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What is a Deed-in-Lieu of Foreclosure?

Debt Collection, Foreclosure Litigation, Mortgage & Lending Law, and Real Estate Law by Peter N. Brewer, Esq.

As of March 1, 2013, Fannie Mae has implemented new deed-in-lieu guidelines, streamlining the process and allowing borrowers who are current with their loan to be eligible.  Previously, only borrowers who were delinquent were eligible.  Now, if borrowers who have stayed current with their loan payments experience either the death of a borrower or co-borrower, or the long-term or permanent illness or disability of a borrower or co-borrower or dependent family member, they too would be eligible for a “mortgage release,” which is what the program is called.

As further incentive, Fannie Mae and Freddie Mac will offer loan servicers a payment (increased from $275) of $1,500 for deeds-in-lieu that comport with Fannie/Freddie guidelines.  These incentives are bigger push from Fannie Mae and Freddie Mac, who first delegated short sale and deed-in-lieu authority to the servicers in October of 2012.

For further information on the new eligibility guidelines for “Mortgage Release” from Fannie Mae and Freddie Mac, visit .

What is a Deed-in-Lieu?

A deed in lieu of foreclosure is a deed given by a trustor (borrower) to the beneficiary (lenders) to avoid the inconveniences of foreclosure.  The transfer of title to the party holding a lien on that title destroys the lien. Therefore, the beneficiary takes title to the property free and clear of its former lien. (Bernhardt, Cal. Mortgage and Deed of Trust Practice (3d ed.2000) § 7.2, pp. 474-475)  In California, the borrower is the trustor on the deed of trust, and the lender is the beneficiary.  Accordingly, when the borrower deeds back the property to the lender, it is a voluntary transfer that skips using a trustee to conduct the trustee’s sale (non-judicial foreclosure sale).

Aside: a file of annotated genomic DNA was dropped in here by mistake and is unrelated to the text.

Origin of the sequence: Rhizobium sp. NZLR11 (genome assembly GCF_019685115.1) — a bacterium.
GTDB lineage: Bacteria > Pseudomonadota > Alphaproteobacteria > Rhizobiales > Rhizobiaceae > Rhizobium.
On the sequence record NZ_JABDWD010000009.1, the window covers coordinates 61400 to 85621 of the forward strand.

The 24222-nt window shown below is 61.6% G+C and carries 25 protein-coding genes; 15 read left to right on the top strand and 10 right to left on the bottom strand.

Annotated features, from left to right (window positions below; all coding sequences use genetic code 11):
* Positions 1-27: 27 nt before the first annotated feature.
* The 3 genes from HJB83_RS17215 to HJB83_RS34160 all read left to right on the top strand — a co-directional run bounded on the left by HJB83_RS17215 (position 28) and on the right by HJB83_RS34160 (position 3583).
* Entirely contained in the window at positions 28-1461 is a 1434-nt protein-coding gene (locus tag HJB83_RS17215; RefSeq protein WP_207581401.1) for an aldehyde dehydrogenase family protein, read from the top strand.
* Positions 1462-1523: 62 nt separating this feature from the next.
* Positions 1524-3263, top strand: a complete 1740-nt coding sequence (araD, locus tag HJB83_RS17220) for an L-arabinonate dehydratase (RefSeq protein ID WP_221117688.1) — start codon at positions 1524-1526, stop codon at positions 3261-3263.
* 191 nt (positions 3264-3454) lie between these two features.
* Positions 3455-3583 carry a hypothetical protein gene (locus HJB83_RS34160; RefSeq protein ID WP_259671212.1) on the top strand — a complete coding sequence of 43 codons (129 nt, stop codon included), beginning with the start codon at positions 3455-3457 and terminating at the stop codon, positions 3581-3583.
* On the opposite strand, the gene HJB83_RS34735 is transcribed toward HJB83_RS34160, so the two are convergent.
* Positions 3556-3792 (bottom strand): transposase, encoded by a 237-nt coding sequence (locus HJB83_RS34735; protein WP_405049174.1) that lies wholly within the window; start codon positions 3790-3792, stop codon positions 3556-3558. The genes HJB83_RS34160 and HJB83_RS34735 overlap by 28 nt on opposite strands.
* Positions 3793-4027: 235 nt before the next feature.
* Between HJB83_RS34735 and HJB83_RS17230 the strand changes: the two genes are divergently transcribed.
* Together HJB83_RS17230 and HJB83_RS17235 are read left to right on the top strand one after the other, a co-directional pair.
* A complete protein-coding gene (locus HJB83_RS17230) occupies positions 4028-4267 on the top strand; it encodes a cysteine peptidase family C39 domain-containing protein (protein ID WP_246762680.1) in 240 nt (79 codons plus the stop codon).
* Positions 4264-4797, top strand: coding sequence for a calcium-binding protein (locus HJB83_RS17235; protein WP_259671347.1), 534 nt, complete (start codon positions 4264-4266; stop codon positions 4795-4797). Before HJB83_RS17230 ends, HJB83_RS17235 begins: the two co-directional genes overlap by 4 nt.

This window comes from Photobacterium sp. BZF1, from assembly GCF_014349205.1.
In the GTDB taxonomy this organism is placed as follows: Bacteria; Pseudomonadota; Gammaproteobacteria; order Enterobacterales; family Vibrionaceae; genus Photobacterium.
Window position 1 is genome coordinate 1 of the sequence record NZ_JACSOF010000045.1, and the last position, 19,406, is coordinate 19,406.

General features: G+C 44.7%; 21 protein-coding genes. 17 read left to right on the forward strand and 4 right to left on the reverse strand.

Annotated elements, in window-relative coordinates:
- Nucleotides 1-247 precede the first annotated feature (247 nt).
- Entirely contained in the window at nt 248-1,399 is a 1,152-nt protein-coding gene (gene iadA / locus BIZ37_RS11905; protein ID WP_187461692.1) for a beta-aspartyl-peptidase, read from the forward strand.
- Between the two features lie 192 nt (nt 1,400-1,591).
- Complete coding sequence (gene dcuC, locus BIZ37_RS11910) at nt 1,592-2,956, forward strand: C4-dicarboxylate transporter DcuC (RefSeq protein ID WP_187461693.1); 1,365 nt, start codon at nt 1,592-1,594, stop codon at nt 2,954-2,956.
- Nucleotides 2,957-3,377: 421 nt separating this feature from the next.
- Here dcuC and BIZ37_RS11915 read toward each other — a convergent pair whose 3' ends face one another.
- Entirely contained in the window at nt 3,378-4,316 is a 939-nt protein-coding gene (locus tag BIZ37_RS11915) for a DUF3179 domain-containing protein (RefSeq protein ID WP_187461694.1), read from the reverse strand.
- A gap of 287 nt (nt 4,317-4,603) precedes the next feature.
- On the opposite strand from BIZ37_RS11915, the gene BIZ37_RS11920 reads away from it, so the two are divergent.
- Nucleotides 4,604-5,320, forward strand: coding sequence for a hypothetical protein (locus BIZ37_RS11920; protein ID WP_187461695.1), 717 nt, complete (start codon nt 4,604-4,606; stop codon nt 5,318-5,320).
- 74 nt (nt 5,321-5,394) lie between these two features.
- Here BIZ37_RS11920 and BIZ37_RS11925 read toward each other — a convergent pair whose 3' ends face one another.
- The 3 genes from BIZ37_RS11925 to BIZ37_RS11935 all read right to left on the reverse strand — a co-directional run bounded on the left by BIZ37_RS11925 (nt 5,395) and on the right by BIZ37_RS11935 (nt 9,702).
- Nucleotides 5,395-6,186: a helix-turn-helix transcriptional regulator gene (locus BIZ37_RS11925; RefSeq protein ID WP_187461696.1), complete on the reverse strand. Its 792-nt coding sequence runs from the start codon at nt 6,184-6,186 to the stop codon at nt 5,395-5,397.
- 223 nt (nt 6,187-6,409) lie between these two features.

If a lender accepts a deed-in-lieu, the borrower is usually released from the underlying debt of the promissory note but it is specific to the language contained within the deed-in-lieu.

“A security interest cannot exist without an underlying obligation, and therefore a mortgage or deed of trust is generally extinguished by either payment or sale of the property in an amount which satisfies the lien.” (Alliance Mortgage Co. v. Rothwell (1995) 10 Cal.4th 1226, 1235.)

Pros and Cons for Lenders Accepting the Deed-in-Lieu

When lenders accept a deed-in-lieu, they step into the shoes of the borrower and thus are at risk for junior liens like judgment liens, support liens and tax liens.  Accordingly, most lenders prefer to conduct a trustee’s sale to wipe out any junior encumbrances.  However, if a title company will insure clean title, then lenders can accept the deed-in-lieu without that concern.  Additionally, as a condition of accepting the deed-in-lieu, the lender can choose to inspect the property and require that it be broom clean before the lender will record the deed-in-lieu.  This reduces the cleanup work for a lender or the risk that a prolonged vacancy will subject the property to vandalism and theft.

If you are a creditor dealing with a matter similar to the contents of this article and believe you need real estate legal representation, please contact Brewer Offord & Pedersen LLP at (650) 327-2900, or visit our website at

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